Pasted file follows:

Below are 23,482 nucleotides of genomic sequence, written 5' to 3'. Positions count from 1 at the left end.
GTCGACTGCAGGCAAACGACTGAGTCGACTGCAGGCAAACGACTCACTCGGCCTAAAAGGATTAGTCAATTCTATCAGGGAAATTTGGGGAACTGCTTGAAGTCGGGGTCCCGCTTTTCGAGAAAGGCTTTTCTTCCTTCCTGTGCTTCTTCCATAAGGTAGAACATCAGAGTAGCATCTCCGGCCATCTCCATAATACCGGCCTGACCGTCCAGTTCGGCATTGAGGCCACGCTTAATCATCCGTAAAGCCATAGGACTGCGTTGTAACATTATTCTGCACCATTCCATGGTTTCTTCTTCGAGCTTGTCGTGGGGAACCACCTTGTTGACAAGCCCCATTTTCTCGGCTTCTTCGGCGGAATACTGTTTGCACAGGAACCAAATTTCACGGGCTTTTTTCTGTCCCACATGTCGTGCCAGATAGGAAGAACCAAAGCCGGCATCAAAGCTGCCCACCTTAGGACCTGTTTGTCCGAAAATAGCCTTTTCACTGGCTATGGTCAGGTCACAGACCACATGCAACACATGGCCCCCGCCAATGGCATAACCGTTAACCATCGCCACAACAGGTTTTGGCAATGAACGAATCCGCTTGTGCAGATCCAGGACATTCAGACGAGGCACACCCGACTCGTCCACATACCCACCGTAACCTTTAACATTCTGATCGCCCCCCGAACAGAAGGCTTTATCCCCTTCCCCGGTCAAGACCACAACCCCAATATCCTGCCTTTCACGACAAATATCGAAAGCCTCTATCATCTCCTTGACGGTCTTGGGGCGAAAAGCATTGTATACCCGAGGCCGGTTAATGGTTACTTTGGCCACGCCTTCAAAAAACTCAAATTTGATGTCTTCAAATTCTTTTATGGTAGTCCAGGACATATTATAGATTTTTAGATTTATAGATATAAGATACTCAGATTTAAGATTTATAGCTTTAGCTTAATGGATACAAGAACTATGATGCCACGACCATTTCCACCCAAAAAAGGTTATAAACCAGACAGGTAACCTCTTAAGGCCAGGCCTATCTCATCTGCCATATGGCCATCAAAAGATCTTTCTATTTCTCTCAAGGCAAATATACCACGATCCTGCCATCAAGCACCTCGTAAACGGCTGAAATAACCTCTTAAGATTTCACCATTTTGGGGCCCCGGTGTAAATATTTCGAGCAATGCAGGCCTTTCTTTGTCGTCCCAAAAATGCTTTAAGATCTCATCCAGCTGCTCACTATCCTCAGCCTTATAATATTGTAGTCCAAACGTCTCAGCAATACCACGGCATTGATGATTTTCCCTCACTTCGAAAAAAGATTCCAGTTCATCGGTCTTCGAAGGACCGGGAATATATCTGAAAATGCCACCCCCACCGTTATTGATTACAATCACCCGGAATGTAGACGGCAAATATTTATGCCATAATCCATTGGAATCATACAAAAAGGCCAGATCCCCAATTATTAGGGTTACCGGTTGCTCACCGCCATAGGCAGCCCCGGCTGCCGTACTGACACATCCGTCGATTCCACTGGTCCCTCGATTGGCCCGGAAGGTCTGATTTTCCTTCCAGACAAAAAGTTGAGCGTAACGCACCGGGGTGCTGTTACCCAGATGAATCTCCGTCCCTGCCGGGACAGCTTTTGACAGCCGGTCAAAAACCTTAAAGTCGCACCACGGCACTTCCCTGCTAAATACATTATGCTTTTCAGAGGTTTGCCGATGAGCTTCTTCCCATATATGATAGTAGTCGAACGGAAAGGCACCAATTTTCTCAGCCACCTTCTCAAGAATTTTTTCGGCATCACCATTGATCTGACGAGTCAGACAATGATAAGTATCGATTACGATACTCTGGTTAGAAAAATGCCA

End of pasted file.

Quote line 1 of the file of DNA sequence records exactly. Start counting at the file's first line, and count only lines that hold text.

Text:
Below are 23,482 nucleotides of genomic sequence, written 5' to 3'. Positions count from 1 at the left end.